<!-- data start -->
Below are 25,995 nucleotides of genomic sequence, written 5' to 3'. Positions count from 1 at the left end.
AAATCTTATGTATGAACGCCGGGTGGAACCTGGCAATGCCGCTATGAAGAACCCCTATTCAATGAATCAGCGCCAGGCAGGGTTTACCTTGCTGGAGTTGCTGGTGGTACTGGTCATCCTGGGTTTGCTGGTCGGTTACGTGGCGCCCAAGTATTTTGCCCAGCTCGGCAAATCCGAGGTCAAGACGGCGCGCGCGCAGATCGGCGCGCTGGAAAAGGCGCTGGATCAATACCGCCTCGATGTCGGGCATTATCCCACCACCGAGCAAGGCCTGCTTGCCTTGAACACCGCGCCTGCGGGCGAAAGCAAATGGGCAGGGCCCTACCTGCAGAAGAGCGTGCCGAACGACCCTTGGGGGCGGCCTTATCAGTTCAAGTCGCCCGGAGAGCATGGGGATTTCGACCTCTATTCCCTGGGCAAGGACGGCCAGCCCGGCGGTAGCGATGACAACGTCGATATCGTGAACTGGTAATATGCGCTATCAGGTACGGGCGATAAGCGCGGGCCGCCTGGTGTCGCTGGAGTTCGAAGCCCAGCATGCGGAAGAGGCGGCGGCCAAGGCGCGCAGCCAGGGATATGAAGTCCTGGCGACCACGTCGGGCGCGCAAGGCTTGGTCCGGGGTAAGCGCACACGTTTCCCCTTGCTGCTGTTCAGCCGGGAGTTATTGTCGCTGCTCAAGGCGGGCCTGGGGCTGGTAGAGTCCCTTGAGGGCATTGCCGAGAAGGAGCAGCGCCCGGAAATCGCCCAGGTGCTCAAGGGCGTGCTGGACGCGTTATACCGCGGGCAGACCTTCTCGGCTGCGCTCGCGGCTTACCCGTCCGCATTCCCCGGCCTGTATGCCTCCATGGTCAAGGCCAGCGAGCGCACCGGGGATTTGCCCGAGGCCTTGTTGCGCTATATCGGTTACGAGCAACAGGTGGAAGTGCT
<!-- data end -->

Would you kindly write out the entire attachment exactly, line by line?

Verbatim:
Below are 25,995 nucleotides of genomic sequence, written 5' to 3'. Positions count from 1 at the left end.
AAATCTTATGTATGAACGCCGGGTGGAACCTGGCAATGCCGCTATGAAGAACCCCTATTCAATGAATCAGCGCCAGGCAGGGTTTACCTTGCTGGAGTTGCTGGTGGTACTGGTCATCCTGGGTTTGCTGGTCGGTTACGTGGCGCCCAAGTATTTTGCCCAGCTCGGCAAATCCGAGGTCAAGACGGCGCGCGCGCAGATCGGCGCGCTGGAAAAGGCGCTGGATCAATACCGCCTCGATGTCGGGCATTATCCCACCACCGAGCAAGGCCTGCTTGCCTTGAACACCGCGCCTGCGGGCGAAAGCAAATGGGCAGGGCCCTACCTGCAGAAGAGCGTGCCGAACGACCCTTGGGGGCGGCCTTATCAGTTCAAGTCGCCCGGAGAGCATGGGGATTTCGACCTCTATTCCCTGGGCAAGGACGGCCAGCCCGGCGGTAGCGATGACAACGTCGATATCGTGAACTGGTAATATGCGCTATCAGGTACGGGCGATAAGCGCGGGCCGCCTGGTGTCGCTGGAGTTCGAAGCCCAGCATGCGGAAGAGGCGGCGGCCAAGGCGCGCAGCCAGGGATATGAAGTCCTGGCGACCACGTCGGGCGCGCAAGGCTTGGTCCGGGGTAAGCGCACACGTTTCCCCTTGCTGCTGTTCAGCCGGGAGTTATTGTCGCTGCTCAAGGCGGGCCTGGGGCTGGTAGAGTCCCTTGAGGGCATTGCCGAGAAGGAGCAGCGCCCGGAAATCGCCCAGGTGCTCAAGGGCGTGCTGGACGCGTTATACCGCGGGCAGACCTTCTCGGCTGCGCTCGCGGCTTACCCGTCCGCATTCCCCGGCCTGTATGCCTCCATGGTCAAGGCCAGCGAGCGCACCGGGGATTTGCCCGAGGCCTTGTTGCGCTATATCGGTTACGAGCAACAGGTGGAAGTGCT